Oct. 20, 2011
BLOOMINGTON, Ill. - For most aspiring artists, receiving their first big “break” is a highly anticipated moment at the start of their career. Clarisse Tobia ‘14, a sophomore vocal performance and composition major, never expected she would receive her greatest opportunity from a routine vocal lesson near home in Madison, Wis.
This past summer as Tobia was composing an operatic musical piece, titled Stella, she sought the assistance of her voice teacher, Melanie Cain, in styling its vocal performance. After reviewing Tobia’s music, Cain, who is also the cofounder and artistic director of the non- profit Fresco Opera Theatre, made Tobia a tremendous offer.
Founded in 2009, the Fresco Opera Theatre located in Madison, aims to modernize the presentation of opera. The theatre produces creative adaptations of operas, new works, condensed versions of larger works, and fully-staged productions.
“Melanie asked to feature my piece in a show at the Fresco Opera Theatre. She wanted to highlight an up-and-coming composer, and I knew that for me, the recognition would be huge,” said Tobia.
Impressed by the four-part piece, which Cain characterized as reminiscent of the music in Cirque du Soleil, she was eager to include Tobia’s composition in the circus-themed Big Top Opera. Performed at the Overture Center in Madison on Sept. 30 and Oct. 1, the Fresco Opera Theatre production attracted 200-member audiences for each of the three shows. The opera featured a combination of musical and circus acts, including fire breathers and acrobats, along with Tobia’s arrangement.
Identifying her style as “fantasy-like,” Tobia drew inspiration in composing Stella by listening to video game battle music. She sought to reproduce the synthesized sounds with piano and voice, describing the resulting work as “very dark and epic.”
Spending about three months writing the piece, Tobia first established the piano music and later added violin, vocals and strings. To provide the lyrics and title for her composition, she searched through hundreds of poems before selecting the Italian piece “Stella” by Giuseppe Ungaretti. In the poem, the speaker describes a single star in the night sky to save him from his despair. Tobia found this tone to best suit the dark mood of her piece.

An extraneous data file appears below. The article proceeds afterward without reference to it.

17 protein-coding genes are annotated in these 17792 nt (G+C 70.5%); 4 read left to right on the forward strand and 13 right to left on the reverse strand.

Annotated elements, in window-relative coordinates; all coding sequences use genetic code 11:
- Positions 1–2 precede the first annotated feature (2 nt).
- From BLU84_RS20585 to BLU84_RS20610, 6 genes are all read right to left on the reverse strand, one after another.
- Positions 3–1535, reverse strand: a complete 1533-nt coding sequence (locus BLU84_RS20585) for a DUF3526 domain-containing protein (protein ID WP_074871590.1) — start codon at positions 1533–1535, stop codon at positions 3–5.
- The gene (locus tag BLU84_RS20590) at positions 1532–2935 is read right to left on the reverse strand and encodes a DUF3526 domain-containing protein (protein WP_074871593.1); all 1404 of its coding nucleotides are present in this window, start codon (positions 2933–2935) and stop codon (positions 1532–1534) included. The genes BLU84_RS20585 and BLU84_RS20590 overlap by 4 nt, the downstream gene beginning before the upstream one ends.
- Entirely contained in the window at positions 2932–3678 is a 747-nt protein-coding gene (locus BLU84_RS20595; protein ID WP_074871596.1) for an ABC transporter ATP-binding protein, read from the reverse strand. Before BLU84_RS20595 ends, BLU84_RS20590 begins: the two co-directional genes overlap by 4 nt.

When composing, Tobia’s overall writing process involves both practice and improvisation. “My work continues to evolve as I practice. I don’t write from beginning to end; I have an idea and then another idea, and I put them together like a puzzle until they eventually form a complete song,” she said.
The world of music is not new to Tobia. Having composed since childhood, she recounts her early days sitting at the piano as a toddler, creating her first three-note songs. “When I was younger, I don’t think I actually knew I was composing, but I always wanted to play what I created myself. I knew where I wanted to go on the piano.”
Big Top not only provided Tobia the opportunity for her originally-created work to be showcased, but the opportunity to participate in the show as well. Playing the piano for her own piece, Tobia expressed some performance jitters, although she insists her passion for performing and onstage training at Illinois Wesleyan kept her calm.
The opera provided a range of invaluable experience for Tobia, most notably by working with performers in a professional setting. “The performers brought so much energy to the piece onstage. Knowing they were singing and dancing to the music I was playing was exhilarating. I really want to take this experience and use it to boost my skills and raise the bar for myself,” she said.
When offering advice to other aspiring artists, Tobia has one rule: “You have to be yourself. Your passion is a part of you, and showing people yourself is the first step to being noticed.”
Contact: Natalya Grabavoy, ‘13 (309) 556-3181, firstname.lastname@example.org